According to the American Association on Mental Deficiency, mental retardation is defined as subaverage general intellectual functioning that originates during the developmental period (prenatal to 16 years) and is associated with impairment in adaptive behavior.
There are many degrees of mental retardation. Persons who are severely retarded are able to learn only the most basic self-care skills. Those who are mildly retarded are able to learn so much that, as adults, some are no longer identified as being retarded. Three common classifications used include:
Mildly (Educable) -- Mental Age 8-12; learn to approximately 6th grade level.
Moderately (Trainable) -- Mental Age 5-8; cannot learn academic subjects in school.
Severely/Profoundly -- Many require life-long care and supervision and are often confined to institutions.
Not all the causes of mental retardation are known; however, more than 200 have been identified, and many others are suspected. The known causes can be placed into five categories:
Genetic Irregularities -- for example x-ray exposure, incompatibility of genes inherited from parents, Rh blood factor incompatibility, Down's Syndrome, error in metabolism, or recessive genetic traits.
Pregnancy Complications -- for example poor nutrition, German measles, tumors, glandular disorders, infections, exposure to toxic agents, or radiation.
Birth Problems -- for example premature birth, too rapid birth, prolonged birth, or any circumstance that reduces the oxygen supply to the infant's brain.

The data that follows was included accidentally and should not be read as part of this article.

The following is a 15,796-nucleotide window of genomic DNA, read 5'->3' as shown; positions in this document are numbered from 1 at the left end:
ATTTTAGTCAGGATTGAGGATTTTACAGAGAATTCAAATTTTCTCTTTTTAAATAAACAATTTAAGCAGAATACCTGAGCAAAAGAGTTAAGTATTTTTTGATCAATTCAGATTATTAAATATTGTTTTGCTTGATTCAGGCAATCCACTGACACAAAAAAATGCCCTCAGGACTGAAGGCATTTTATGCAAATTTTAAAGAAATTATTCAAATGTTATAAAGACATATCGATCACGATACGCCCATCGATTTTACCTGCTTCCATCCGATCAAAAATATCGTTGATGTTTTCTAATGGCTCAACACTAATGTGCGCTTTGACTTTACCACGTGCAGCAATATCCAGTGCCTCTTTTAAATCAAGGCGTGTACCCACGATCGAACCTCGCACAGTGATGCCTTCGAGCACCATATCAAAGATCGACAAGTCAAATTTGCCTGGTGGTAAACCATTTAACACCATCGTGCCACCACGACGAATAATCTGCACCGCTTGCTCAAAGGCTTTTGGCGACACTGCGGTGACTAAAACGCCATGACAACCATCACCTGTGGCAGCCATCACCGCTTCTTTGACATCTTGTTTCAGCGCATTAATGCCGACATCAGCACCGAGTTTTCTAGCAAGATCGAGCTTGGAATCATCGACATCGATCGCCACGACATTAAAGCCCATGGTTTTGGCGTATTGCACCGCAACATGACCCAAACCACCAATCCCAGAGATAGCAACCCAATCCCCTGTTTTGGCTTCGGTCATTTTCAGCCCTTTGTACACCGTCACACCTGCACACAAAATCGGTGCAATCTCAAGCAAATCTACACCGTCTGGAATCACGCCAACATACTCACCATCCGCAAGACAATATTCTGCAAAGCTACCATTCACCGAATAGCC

Post Birth Situations -- for example childhood diseases, especially in the very young (chicken pox,measles, meningitis, whooping cough); high fevers, severe injuries to the brain, lack of certain chemicals in the blood, or glandular imbalance.
Environmental Factors -- for example being born and reared in a deprived environment where there is little opportunity to learn; or serious emotional problems.
A mentally retarded person is slow to learn and may be slow or limited in the development of physical skills. Additionally, physical handicaps may be present, such as speech impairments, visual impairments, hearing defects, or epilepsy. Reminder: Because these secondary handicapping conditions are common among people with mental retardation, this does not mean that individuals who have a speech impairment or epilepsy are mentally retarded.
It is often thought that it takes a certain kind of person or an individual with special education to work with people who are retarded. The fact is that anyone who is patient and kind and who has a sincere interest in working with people can be successful. As a volunteer, you can contribute greatly to the happiness and accomplishments of individuals who have mental retardation.
- Author Unknown
National Association for Down's Syndrome
P.O. Box 4542
Oak Brook, IL 60522
(a national organization on mental retardation)